The aim of this study was to investigate whether kelp may recover if the abundance of urchins is reduced in a small-scale pilot study. This could provide value by using the profitable commercial harvest of urchins to restore the valuable ecosystem services of kelp forests.
Site Selection Criteria:
Cause Of Decline:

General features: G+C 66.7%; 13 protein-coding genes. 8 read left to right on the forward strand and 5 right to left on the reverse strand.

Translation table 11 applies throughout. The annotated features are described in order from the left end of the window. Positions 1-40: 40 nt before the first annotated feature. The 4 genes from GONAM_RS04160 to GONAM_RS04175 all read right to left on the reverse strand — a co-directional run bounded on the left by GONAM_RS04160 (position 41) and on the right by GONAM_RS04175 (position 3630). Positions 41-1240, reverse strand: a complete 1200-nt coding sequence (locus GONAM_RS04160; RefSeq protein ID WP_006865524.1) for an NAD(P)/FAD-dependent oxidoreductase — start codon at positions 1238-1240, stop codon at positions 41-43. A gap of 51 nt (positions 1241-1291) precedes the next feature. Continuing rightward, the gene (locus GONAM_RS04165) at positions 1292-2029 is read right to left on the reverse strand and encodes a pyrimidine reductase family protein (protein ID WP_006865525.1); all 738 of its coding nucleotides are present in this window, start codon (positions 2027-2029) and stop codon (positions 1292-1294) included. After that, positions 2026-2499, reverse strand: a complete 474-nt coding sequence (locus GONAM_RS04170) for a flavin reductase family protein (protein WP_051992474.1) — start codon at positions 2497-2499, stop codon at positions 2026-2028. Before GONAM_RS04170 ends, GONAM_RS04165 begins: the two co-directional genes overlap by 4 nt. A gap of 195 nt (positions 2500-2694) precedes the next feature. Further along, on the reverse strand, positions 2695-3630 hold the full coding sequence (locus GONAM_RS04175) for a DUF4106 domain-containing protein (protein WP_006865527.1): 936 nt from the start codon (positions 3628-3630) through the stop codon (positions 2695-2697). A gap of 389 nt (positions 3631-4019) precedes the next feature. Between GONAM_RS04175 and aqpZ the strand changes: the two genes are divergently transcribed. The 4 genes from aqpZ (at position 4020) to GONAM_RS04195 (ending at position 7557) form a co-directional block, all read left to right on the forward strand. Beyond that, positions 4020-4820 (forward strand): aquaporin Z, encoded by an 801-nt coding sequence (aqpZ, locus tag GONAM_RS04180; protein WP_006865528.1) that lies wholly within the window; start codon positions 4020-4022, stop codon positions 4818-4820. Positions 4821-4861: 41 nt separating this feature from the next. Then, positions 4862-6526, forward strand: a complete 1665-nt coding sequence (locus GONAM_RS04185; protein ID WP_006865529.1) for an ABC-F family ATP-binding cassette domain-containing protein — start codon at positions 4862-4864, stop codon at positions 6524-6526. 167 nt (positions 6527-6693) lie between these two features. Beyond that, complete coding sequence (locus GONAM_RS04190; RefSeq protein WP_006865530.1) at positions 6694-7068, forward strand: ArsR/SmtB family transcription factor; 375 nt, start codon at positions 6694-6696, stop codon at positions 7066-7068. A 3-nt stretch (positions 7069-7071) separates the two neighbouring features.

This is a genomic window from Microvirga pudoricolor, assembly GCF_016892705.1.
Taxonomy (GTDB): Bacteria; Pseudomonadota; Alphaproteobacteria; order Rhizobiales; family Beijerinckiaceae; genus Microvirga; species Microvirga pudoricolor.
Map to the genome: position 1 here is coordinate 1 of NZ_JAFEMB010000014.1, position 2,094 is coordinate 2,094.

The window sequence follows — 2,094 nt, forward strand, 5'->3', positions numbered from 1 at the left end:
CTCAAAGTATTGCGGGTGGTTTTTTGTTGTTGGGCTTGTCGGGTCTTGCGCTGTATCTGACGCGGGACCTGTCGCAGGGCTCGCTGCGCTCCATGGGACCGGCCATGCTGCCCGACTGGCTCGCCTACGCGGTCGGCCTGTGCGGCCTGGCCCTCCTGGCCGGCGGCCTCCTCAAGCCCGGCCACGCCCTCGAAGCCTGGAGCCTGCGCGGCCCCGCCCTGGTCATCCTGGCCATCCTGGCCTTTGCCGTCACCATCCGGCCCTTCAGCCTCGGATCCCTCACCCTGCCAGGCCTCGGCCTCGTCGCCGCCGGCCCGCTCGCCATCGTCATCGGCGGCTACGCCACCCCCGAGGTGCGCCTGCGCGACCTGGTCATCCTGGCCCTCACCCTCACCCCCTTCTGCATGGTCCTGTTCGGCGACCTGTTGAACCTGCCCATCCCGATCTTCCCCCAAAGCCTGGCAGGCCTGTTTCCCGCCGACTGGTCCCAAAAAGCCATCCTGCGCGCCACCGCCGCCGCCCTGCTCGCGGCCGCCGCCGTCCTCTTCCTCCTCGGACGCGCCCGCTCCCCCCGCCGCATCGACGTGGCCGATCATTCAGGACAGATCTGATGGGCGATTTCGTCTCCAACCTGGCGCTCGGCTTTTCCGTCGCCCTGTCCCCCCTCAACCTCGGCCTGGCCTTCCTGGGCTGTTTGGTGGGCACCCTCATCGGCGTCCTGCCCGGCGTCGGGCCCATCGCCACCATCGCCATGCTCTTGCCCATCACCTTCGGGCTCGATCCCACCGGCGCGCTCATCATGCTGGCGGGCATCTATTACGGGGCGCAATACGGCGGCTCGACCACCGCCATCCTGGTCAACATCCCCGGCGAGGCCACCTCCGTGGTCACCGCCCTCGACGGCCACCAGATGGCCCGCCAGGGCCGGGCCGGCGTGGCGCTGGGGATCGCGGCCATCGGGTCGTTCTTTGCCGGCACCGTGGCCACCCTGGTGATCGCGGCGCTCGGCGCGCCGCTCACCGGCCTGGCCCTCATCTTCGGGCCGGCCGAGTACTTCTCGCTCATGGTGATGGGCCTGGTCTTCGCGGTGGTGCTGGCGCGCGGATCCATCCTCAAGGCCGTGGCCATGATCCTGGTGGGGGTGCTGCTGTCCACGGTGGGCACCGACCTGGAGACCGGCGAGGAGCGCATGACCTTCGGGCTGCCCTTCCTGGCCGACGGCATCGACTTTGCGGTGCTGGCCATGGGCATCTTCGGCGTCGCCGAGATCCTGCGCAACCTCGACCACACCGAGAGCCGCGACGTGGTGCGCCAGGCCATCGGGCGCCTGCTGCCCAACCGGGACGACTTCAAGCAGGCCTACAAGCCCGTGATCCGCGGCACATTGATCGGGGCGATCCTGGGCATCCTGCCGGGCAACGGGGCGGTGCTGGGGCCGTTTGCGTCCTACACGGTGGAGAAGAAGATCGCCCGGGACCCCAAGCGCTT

The kelp species Saccharina latissima and Laminaria hyperborea form highly productive dense forests in the sublittoral zone along the Norwegian coast, providing habitat, food, nutrients, and shelter to numerous species. The total kelp forest area along the Norwegian coast line was estimated to be about 7900 km2 in 2011, but this is estimated to be less than 50% of the original coverage, with an estimated 9800km2 of kelp forest lost. The causes of kelp forest loss include climate change, increased runoff of particles, increased nutrients and growth of filamentous algae. However the major cause is overgrazing caused by high densities of sea urchins.